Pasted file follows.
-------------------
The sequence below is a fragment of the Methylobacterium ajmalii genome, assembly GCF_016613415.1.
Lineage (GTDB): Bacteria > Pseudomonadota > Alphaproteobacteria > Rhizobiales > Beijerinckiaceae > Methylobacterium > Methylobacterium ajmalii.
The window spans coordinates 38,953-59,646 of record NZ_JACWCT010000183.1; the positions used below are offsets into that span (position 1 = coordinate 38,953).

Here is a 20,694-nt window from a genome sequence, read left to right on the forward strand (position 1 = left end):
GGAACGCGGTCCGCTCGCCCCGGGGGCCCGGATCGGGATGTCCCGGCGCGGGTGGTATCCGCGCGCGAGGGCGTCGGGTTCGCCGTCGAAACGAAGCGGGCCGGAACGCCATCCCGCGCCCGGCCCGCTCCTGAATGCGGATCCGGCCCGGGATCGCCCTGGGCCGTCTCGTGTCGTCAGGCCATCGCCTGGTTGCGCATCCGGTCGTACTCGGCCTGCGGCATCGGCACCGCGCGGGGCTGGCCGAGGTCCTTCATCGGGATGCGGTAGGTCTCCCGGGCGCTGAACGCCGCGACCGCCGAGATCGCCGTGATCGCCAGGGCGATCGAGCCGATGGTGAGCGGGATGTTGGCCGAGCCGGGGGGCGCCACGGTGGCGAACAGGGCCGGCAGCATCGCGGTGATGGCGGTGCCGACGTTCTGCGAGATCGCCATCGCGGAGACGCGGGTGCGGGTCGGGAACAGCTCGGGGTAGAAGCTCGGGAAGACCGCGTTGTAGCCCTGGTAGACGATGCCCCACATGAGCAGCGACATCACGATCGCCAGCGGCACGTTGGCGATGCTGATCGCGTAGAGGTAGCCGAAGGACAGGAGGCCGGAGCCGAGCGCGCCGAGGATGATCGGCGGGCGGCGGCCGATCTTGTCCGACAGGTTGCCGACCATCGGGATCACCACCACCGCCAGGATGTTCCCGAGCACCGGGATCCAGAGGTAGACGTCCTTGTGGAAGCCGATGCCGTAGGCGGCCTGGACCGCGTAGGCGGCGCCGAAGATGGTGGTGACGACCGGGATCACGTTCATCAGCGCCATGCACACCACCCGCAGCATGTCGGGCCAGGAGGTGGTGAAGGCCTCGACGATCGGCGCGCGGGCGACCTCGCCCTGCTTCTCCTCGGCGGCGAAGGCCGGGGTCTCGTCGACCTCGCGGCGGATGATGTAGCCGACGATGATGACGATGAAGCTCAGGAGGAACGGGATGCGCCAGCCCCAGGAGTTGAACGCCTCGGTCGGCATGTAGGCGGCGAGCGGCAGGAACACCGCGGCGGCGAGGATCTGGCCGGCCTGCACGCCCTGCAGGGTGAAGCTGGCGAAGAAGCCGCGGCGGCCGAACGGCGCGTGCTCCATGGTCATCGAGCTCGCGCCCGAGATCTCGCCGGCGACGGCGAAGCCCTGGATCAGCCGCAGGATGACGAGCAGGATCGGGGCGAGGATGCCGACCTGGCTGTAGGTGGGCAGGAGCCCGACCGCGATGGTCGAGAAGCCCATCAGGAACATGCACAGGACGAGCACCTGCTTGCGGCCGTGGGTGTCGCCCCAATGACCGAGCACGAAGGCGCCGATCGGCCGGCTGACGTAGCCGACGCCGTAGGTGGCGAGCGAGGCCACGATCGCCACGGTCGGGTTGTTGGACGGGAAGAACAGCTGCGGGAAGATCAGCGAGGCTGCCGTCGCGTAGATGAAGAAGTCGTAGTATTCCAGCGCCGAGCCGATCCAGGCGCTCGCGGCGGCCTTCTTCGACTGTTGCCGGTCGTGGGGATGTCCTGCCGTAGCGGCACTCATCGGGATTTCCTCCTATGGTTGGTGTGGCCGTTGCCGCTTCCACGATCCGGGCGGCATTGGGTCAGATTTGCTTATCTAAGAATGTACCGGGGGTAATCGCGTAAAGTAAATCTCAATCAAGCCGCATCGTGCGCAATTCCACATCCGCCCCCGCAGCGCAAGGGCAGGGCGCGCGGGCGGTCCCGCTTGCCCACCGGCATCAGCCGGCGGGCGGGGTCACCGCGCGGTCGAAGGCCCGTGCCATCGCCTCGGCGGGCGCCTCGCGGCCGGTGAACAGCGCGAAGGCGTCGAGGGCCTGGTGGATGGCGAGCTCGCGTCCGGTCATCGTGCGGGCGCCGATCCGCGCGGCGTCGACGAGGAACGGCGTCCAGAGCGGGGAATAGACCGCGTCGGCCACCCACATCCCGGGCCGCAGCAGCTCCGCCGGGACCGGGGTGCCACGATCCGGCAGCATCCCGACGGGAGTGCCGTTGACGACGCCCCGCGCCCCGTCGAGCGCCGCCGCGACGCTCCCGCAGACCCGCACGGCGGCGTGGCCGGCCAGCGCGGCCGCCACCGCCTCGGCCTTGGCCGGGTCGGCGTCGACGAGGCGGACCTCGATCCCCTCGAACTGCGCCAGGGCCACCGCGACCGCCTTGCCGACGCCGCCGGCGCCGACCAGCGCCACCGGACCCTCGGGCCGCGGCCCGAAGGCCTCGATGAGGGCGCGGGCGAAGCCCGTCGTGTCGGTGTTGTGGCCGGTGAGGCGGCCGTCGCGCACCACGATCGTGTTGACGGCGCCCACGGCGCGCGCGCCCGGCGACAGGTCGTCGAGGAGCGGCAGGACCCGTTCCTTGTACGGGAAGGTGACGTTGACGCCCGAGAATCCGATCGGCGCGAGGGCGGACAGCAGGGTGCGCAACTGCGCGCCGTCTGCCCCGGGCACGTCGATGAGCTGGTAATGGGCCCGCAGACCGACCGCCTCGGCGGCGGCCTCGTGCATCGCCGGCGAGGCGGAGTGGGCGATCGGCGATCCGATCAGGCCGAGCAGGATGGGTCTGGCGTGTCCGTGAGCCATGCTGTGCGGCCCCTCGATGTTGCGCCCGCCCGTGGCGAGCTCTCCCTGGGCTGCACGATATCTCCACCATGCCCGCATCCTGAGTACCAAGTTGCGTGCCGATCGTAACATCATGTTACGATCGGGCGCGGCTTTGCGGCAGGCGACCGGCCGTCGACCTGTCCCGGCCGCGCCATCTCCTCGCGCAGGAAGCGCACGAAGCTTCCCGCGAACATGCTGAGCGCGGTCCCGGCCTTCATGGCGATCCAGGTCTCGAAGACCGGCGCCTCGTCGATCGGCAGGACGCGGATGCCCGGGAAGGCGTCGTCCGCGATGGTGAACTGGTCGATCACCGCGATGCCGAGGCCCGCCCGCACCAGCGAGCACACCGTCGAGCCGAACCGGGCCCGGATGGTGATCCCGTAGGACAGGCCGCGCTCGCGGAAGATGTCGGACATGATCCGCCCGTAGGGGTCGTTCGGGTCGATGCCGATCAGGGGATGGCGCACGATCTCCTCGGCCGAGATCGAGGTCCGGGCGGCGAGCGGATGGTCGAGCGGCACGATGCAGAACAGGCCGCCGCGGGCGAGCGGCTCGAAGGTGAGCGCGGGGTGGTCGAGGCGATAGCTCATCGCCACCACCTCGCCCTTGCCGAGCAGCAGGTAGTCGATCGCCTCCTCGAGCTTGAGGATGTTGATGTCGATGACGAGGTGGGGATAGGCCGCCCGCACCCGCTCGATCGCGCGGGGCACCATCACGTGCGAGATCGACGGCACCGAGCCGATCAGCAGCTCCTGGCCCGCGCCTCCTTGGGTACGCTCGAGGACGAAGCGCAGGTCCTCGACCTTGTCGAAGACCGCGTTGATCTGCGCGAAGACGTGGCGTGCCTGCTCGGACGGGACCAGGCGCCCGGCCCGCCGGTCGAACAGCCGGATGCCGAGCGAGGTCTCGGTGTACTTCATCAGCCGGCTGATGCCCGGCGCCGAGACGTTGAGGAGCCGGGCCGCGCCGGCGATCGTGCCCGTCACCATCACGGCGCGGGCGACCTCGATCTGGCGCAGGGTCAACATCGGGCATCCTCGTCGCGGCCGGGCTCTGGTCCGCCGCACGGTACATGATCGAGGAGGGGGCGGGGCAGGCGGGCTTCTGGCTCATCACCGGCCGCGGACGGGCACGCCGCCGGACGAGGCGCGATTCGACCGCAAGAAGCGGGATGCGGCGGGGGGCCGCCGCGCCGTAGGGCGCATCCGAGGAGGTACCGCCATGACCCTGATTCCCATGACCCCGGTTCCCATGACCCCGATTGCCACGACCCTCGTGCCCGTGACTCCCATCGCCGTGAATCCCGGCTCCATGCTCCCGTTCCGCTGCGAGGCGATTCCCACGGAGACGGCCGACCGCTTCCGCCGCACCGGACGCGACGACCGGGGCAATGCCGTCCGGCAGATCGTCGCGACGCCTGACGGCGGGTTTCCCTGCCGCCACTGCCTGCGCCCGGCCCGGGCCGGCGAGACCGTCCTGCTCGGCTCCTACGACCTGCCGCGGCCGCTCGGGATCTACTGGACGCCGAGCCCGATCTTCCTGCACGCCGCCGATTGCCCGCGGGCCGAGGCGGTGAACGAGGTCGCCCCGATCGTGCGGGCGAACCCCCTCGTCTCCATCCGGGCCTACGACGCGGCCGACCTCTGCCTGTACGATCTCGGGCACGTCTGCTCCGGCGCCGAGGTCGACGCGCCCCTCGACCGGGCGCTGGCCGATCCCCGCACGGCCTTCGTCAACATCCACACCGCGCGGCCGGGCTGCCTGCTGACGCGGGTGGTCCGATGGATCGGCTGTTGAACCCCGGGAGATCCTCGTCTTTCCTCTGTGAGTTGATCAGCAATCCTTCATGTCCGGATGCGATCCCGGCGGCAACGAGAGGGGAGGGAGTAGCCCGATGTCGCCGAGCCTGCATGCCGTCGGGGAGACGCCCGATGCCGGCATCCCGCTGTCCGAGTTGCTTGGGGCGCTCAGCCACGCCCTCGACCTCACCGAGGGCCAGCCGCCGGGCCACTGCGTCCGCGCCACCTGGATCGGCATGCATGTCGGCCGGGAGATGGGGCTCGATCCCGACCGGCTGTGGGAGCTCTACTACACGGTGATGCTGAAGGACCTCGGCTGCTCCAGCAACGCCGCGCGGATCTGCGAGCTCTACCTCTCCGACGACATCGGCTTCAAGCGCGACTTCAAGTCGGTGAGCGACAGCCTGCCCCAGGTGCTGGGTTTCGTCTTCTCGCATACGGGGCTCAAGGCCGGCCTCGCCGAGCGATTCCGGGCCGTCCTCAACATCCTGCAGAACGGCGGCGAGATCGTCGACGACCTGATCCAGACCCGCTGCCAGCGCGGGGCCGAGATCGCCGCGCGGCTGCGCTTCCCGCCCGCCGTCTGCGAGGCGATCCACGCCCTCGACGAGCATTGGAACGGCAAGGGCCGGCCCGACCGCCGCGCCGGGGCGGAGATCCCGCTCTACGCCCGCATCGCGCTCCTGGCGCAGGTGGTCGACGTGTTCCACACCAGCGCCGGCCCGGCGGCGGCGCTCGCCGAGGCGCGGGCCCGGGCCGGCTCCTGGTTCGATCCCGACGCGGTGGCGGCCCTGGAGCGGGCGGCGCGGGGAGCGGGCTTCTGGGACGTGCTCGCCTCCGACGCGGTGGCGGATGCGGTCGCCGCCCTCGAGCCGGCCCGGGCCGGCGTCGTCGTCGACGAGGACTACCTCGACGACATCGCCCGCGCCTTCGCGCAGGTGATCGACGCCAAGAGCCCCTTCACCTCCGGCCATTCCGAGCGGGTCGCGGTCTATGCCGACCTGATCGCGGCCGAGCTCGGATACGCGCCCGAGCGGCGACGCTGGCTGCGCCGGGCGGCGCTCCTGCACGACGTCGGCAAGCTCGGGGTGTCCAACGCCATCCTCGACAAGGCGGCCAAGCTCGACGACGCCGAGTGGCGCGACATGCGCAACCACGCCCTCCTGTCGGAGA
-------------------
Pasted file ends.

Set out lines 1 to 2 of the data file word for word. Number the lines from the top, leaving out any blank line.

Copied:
The sequence below is a fragment of the Methylobacterium ajmalii genome, assembly GCF_016613415.1.
Lineage (GTDB): Bacteria > Pseudomonadota > Alphaproteobacteria > Rhizobiales > Beijerinckiaceae > Methylobacterium > Methylobacterium ajmalii.